Ebola and Other Considerations

This frightening little creature could easily be found on the television show "Monsters Inside Me".

This frightening little creature could easily be found on the television show “Monsters Inside Me”.

We have been quiet until now about the Ebola cases in the United States.  Let’s face it.  None of us are surprised it found it’s way here.  Most of us wonder what took it so long.  We have been expecting the appearance of the dreaded virus since the 1970’s.  The wonder isn’t how it got here, but what took it so long to get here.

We didn’t jump on the bandwagon to post about it for this amount of time because we wanted to see exactly how it would effect our society from government response to citizen reaction and action.

It’s been six months, and as with all things, the outbreak came and went.  During that time, mass news media enjoyed the flurry of actually being watched for the latest news and bloggers went wild posting their two cents worth of commentary and second guessing.

For the most part, we saw exactly what the government feared would happen.  People who were sick or knew they had been exposed chose to travel regardless of the risk to others.  The needs of the one outweighed the needs of the society, and indeed, the globe.  Fortunately, the number of people who were infected in the U.S. was very small.  Nevertheless, some of those citizens still chose to do whatever they wanted to do regardless of the cost.  Armed guards had to be placed at doors where people had been quarantined.  The occupants refused to remain inside because they felt like they were “prisoners” and were worried about “losing their jobs” and other financial considerations.  The rest of society continued to live their daily lives, waiting to find out if their city was going to be next.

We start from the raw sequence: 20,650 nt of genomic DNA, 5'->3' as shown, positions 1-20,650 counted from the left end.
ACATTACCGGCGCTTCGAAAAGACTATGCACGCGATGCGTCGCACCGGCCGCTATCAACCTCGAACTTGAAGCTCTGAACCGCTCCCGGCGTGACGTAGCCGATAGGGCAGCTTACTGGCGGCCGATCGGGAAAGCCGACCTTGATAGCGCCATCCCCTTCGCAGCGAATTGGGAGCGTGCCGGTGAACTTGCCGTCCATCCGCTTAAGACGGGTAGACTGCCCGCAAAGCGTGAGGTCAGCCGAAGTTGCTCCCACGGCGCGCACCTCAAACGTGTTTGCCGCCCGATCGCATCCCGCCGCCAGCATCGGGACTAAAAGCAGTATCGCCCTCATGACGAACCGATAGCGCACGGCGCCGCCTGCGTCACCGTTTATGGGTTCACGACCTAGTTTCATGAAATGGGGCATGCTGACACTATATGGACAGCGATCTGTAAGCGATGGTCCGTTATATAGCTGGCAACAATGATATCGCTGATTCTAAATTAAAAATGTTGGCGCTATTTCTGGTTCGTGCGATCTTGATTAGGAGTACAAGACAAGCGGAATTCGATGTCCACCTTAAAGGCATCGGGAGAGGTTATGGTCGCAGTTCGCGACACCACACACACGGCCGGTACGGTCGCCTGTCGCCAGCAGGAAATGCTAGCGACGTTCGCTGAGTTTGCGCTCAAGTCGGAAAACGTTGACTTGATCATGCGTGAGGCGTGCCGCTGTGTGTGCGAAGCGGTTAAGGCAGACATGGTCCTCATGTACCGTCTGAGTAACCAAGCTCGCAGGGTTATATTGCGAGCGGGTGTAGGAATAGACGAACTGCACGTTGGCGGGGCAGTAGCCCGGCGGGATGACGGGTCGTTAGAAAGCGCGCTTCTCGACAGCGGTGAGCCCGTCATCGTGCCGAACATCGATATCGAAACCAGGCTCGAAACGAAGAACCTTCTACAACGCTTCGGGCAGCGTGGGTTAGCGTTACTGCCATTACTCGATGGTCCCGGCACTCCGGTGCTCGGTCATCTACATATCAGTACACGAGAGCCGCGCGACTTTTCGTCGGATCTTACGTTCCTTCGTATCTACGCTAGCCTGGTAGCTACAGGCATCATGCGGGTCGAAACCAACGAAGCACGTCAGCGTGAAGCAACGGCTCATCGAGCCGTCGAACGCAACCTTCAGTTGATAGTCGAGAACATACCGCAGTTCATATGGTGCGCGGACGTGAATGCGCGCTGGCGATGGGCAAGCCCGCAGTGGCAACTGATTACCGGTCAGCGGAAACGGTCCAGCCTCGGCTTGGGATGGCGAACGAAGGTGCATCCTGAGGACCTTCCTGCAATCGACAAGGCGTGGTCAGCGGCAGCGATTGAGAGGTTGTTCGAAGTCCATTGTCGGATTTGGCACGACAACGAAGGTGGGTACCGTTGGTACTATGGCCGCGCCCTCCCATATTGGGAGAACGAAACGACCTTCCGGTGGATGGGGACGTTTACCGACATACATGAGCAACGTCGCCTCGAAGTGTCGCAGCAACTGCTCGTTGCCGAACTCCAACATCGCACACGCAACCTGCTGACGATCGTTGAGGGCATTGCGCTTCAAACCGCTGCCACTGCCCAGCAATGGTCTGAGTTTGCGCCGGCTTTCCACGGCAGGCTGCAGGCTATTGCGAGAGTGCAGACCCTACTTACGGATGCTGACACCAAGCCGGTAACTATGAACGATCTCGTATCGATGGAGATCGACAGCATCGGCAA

Those people were receiving assistance both financially and fresh food was delivered to their homes every day.  They were getting free medical care.  They had internet, cable TV, and all the other amenities living in the U.S. provides.  Still, they behaved exactly the way Sci-Fi novels and movies said they would.  These are the reasons FEMA has so much power when it comes to such incidences.

The CDC and the WHO had been keeping Ebola under wraps for decades.  Not really secret, but not something they wanted to alarm the American public about.  They’ve been hunting, battling and studying Ebola since it first poked it’s head out of the caves of Africa.  Those are not the only organizations that have worked relentlessly to keep the disease from becoming a pandemic.  Various Christian ministries and charitable organizations have been in Africa taking great risks every time an outbreak occurred.  Through it all, they created a battle plan should such outbreaks come to the United States.  When the day came, they followed through with their plan and it worked.  Imagine how much worse it would have been had no plan been made and people wandered around the country sick and continued to spread the virus without notice.  Those who had been exposed, or gotten sick would have spread the disease, and the cycle we see in Africa would be present here.

In the meantime, as the prepared, we keep vigilant and prepare for these events.  This won’t be the last time we have to be ready for such instances.